It's hard to believe that a component (see right in the middle of the picture) the size of half a grain of rice could stop an entire factory from working! This is why you need ENA Electronics to be your Industrial Repair and Reverse Engineering company of choice, we go the extra mile and don't give up on those extra difficult repairs. For more information on the work we do head to our repair page, check out our catalog or get in touch for more information.

How To Clone (Snarf) A Secured IC

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Sometimes we get programmed ICs which cannot be duplicated by conventional means as the ICs have been secured at programming time which stops unauthorised copying. Unfortunately when a manufacturer goes out of business this proprietary code is lost + if the code was secured on the programmed IC then the only solution is to reverse engineer the functionality of the IC.

 

We have experience in external interface analysis (the black box approach) reverse engineering which is where an IC is probed on its inputs + outputs, inputting a signal onto one pin + detecting any changes on the output for this we use our custom black box tester which we developed just for this purpose.

 

If you really need we can even do silicon die analysis + work out how the chip is working through a microscope, this is a very time consuming process but can yield some interesting results.

 

In other situations when we are unable to probe inputs + outputs we have the necessary skills to either simulate the whole system + produce a working replacement (such as developing custom firmware). This process is generally involves re-developing the circuit or at least part of it.

 

Luckily at ENA Electronics we have the skill to recover your firmware! Get in touch with us for a free no obligation quote.

How to Clone or Snarf A Programmed IC

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As mentioned in our previous blog post on Cloning Copying + Duplicating IC’s blog post some IC’s are easier to clone/copy than others.

 

After a study of the market + ensuring that the IC/PCB is indeed obsolete we will first take your PCB + check that we can clone/copy any programmed ICs on the PCB. We do this by checking the make + model of each programmed IC, these part numbers are usually stamped on the top of the IC + we check it against our database of IC’s that can be programmed. We ensure we can source replacement parts + extract the machine code or hex code from the IC ensuring the chip revision + speed is matched or exceeded. Sometimes we receive IC’s which are not standard pinouts or packages - in such cases we make adapters to convert the IC into the universal programmer adapter type.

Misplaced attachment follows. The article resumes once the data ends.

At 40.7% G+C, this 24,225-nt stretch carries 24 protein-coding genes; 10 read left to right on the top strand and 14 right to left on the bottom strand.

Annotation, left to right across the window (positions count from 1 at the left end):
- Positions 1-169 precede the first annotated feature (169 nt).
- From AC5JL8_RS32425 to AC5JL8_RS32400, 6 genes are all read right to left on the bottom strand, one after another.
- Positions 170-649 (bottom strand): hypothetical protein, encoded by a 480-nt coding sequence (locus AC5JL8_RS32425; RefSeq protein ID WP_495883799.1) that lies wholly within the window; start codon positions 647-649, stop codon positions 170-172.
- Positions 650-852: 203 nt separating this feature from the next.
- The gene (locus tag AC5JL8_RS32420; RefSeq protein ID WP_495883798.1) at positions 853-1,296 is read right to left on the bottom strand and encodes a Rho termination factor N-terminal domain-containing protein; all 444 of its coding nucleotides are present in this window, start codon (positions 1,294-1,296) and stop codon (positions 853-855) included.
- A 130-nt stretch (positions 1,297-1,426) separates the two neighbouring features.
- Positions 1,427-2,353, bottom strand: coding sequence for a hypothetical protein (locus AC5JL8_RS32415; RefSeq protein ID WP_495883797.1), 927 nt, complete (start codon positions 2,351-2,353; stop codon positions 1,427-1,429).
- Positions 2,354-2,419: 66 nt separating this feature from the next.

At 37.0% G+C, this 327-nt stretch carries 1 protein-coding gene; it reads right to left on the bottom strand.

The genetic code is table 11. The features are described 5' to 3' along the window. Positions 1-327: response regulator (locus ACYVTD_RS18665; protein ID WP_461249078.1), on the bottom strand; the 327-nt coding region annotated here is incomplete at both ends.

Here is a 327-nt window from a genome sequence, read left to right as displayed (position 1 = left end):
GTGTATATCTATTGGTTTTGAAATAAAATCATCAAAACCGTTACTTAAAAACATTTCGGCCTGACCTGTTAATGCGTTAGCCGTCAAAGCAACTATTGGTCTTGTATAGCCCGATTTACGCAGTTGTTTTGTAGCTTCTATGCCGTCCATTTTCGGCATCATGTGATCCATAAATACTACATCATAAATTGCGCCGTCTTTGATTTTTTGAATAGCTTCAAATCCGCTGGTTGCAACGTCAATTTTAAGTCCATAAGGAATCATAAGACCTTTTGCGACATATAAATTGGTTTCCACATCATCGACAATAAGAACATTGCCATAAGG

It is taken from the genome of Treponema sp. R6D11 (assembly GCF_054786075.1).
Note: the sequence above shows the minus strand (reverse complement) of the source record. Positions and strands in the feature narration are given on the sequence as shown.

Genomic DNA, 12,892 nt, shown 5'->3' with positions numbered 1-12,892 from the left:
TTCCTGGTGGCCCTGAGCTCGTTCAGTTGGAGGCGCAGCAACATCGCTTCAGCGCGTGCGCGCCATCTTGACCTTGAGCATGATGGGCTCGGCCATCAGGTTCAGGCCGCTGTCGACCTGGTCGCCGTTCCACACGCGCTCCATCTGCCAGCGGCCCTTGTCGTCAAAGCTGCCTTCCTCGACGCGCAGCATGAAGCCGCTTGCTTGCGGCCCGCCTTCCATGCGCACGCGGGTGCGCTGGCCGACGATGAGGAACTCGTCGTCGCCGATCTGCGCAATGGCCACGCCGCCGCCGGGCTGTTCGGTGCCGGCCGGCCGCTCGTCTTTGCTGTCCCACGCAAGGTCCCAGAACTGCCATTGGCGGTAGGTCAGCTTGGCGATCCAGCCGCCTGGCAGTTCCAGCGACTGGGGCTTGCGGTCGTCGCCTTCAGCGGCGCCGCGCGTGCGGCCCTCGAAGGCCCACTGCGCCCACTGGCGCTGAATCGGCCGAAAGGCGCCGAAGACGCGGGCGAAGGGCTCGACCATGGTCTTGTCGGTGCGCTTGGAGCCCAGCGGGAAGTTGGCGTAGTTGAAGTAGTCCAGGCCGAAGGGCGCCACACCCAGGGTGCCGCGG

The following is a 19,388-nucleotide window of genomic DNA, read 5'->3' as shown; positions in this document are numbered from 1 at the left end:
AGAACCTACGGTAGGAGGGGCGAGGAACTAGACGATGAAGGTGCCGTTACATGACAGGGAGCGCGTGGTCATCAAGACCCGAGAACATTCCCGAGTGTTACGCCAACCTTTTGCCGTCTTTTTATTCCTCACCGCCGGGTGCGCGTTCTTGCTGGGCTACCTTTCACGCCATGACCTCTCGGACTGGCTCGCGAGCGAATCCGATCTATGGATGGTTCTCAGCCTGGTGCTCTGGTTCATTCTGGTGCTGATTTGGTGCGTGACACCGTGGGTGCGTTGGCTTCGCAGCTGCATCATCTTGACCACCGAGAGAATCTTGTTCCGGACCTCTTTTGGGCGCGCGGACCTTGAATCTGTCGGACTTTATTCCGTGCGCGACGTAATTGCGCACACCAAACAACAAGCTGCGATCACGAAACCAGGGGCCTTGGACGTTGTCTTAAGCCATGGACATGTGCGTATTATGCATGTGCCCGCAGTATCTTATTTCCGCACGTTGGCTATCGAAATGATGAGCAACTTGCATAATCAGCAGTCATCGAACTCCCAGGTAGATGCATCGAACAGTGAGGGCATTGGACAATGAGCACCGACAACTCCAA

Once the code is extracted we view the checksum + view the hex code using a hex viewer in order to ensure data has been read. In 99% of the cases when we see data in the hex file we can duplicate the IC + this allows us to then program a blank IC that we have sourced.

 

Assuming the cloning process above is successful then the code will work identically to the original IC, will be just as reliable + its functionality is tested in the circuit. The whole process is nondestructive + allows us to copy the original IC without any damage to the original so rest assured your working IC will stay working!

 

We can help you with your old + obsolete IC cloning, get in touch to see how we can help you.

Cloning, Copying + Duplicating ICs + Microcontrollers for Reverse Engineering

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The heart of modern electronics is often a programmed IC (Integrated Circuit) thus the most important step when reverse engineering a PCB is to clone or copy the programmed IC’s. It should be noted that this process is only done after a thorough check to see if the PCB or IC is available, as this is proprietary code + can cause legal issues. You can only proceed given you are not breaching any IP or patents.

 

The concept of programmed IC duplication is to extract the machine code (often called HEX code) from the original programmed circuit + then write this code back onto a new IC which is critical in order to produce a duplicate PCB.

 

As electronics have got more complicated, circuit designers use integrated circuits to simplify + add functionality to a circuit. One example, is the use of Complex Programmable Logic Device (CPLD) to remove dozens of logic gates from a circuit by creating them on one chip thus saving cost time + circuit board real estate.